As of 1 February 2015 all salaried employees, who have been continuously employed for 12 years or more, will be entitled to receive a severance pay payment if their employment is terminated by the employer.

From 1 February 2015 a dismissed salaried employee, who has been continuously employed for 12 years or more, has the right to receive a severance pay payment (fratrædelsesgodtgørelse) equal to one month’s salary. If the salaried employee has been employed for 17 years or more, the severance pay will be equal to three months’ salary.

Previously, a dismissed salaried employee with more than 12 years of continuous employment was not entitled to severance pay if the employee was also entitled to old-age pension or employer-funded retirement pension.

This was due to the provisions in sections 2a(2) and 2a(3) of the Danish Salaried Employees Act (funktionærloven) the validity of which has been questioned in several cases – both before the Danish High Court and also before the Supreme Court. All of these test cases originated from the ECJ’s ruling in the “Ole Andersen-case” which we have mentioned in our previous newsletters (link til nyhedsbreve af 12. Okt 2010, 17. Januar 2013 og 10. oktober 2014).

In the Ole Andersen-case the ECJ ruled that it was a breach of the Equal Treatment Framework Directive to deny a salaried employee his severance pay solely because the employee was entitled to an employer-funded retirement pension.

The amendments to section 2a of the Danish Salaried Employees Act, which take effect on 1 February 2015, are a direct consequence of the above-mentioned cases. The amendments to section 2a ensure that the Danish Salaried Employees Act now fully complies with the EU principle of non-discrimination on the grounds of age.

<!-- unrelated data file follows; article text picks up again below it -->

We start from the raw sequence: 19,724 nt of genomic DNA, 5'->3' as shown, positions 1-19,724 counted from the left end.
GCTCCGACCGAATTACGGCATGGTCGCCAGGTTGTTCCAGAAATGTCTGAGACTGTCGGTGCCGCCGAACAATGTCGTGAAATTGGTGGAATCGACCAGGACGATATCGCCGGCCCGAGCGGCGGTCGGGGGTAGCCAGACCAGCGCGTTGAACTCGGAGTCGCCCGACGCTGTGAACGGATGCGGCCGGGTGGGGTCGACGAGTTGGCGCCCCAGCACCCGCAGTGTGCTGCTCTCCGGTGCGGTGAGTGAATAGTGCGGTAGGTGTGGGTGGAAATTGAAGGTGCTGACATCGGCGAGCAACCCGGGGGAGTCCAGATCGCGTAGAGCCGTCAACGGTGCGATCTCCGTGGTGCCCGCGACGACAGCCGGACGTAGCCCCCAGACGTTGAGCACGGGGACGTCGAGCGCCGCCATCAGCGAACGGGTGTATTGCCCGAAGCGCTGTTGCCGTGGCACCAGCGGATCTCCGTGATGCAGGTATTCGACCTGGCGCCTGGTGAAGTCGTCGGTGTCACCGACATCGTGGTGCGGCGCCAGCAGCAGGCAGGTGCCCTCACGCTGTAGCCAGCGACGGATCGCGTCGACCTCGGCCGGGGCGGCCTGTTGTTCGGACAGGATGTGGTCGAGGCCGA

The legislative amendment further simplifies the severance pay provision by revoking the previous section 2a requirement whereby an employee was entitled to receive severance pay equal to two months’ salary after having completed 15 years of continuous employment. The effect of the legislative amendment is that a dismissed salaried employee (who otherwise complies with the continuous employment requirements) will now either receive severance pay of one or three months’ salary.

Bech-Bruun’s comments

Employers should note that the amended provision applies to pre-existing employment contracts, thus, all employees who meet the continuous employment requirement on 1 February 2015 will be entitled to receive severance pay.

It is important for employers to change any standard provisions in their employee handbooks or other employment related documents to ensure that they comply with the new provisions.